Every instruction consists of a key word like CLEAR, EQ, or READ which is followed by not more than three arguments. These arguments often consists of a letter with an index, i.g., II, Z3. The letter specifies more exactly the way of the execution of the instruction. The index determines the string, expression or file to be operated on.
Every EOL instruction is represented in the Polish ZAM computer as a 24-bit word. These words are read one after another by the program called Interpreter, which depending on computer word content causes execution of one of the EOL instructions.
The structure of procedures in the EOL language is similar to that of the PL/I language, which permits a block nesting and an independent definition and compilation of external procedures forming one program.
Extract: Program Modification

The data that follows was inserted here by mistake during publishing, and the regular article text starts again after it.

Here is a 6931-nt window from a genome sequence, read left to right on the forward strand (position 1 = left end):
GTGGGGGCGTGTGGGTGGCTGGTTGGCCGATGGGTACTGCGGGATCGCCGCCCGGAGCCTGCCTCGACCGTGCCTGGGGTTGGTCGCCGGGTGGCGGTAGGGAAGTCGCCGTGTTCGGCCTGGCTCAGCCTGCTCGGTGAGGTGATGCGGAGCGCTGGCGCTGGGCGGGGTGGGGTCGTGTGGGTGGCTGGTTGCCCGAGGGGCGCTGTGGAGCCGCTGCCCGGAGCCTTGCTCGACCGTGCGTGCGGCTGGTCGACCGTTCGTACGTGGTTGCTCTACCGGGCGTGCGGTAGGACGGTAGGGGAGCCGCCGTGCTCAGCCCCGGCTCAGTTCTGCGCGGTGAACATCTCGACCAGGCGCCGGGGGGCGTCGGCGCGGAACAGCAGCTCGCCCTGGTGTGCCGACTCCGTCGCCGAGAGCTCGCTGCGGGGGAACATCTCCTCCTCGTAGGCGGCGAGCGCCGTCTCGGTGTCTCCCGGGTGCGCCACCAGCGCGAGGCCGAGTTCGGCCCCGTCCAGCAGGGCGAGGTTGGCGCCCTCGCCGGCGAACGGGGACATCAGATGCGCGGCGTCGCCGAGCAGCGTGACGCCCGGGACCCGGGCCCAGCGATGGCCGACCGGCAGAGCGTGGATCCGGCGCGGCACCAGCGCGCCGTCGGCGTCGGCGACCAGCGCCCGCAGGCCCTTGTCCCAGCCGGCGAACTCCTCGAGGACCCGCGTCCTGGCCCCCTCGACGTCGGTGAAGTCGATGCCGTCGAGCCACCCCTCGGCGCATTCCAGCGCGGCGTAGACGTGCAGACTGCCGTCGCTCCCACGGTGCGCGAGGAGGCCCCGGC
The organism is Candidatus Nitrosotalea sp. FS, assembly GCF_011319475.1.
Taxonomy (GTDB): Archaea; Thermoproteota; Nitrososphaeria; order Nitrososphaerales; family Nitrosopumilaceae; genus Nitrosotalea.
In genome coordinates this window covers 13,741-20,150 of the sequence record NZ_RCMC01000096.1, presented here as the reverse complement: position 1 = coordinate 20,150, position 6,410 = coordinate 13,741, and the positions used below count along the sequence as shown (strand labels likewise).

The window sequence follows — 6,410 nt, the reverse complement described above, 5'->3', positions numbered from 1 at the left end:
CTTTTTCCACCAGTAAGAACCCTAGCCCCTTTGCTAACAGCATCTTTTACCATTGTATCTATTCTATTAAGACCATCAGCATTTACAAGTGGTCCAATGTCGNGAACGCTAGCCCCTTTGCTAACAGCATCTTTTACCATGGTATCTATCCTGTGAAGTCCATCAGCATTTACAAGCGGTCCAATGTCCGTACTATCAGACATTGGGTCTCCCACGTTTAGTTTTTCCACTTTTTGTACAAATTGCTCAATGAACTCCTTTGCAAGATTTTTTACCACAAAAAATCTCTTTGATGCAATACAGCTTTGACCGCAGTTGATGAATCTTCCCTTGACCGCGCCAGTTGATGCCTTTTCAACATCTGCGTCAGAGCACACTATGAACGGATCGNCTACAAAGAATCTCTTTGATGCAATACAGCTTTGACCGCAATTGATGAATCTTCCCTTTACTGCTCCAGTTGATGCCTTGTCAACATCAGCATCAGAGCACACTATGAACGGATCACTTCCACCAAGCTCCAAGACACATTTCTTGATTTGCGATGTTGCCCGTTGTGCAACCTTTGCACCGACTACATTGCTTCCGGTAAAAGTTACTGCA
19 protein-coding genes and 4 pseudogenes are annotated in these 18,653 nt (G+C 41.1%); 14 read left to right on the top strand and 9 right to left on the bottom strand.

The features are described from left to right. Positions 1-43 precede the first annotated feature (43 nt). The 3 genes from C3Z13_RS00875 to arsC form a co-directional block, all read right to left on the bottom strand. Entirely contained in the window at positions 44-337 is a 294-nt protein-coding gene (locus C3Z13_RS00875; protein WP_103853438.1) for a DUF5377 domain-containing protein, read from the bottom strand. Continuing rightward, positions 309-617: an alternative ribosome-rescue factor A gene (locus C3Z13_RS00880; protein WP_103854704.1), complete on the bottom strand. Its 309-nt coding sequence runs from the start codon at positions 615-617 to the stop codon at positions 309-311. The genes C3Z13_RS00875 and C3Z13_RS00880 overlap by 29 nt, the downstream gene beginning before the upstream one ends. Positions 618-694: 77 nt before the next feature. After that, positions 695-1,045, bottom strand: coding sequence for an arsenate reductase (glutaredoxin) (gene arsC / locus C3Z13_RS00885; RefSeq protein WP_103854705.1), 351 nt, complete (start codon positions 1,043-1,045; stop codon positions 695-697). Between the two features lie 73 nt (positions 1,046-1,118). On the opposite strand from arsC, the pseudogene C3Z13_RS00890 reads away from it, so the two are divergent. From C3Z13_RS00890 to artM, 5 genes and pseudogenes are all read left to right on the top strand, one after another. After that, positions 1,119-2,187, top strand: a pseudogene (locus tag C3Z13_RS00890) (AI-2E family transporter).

Programs, and thus all EOL procedures written in their final form are always related to variables I, Q, E or P, with fixed indexes of a narrow range from 1 to 32. Operations on these indexes or their modification during the program execution are not included in the EOL language. Therefore, substituting parameters in procedures while executing the program is not possible. This enables a significant simplification of EOL implementation.
On the other hand, these limitations create some difficulties while writing programs. For instance, a small number of variables requires a careful selection of their indexes. This can be inconvenient in bigger programs, where for instance, some variables should be common for several procedures.
In order to lessen these inconveniences a method has been adopted for automatic program modification before its execution. This method is based on the well-known idea of macro-definitions which are then included in the program by means of macro-instructions. The procedures can be initially written in the source program as macro-definitions, in which the chosen indexes are written as formal parameters in the form of identifiers. These procedures can be included in the object program by means of macro-instructions, which assign actual numerical values to these identifiers. Due to this, fixed values of indexes can be established by the programmer at the moment of assembling several procedures into one program.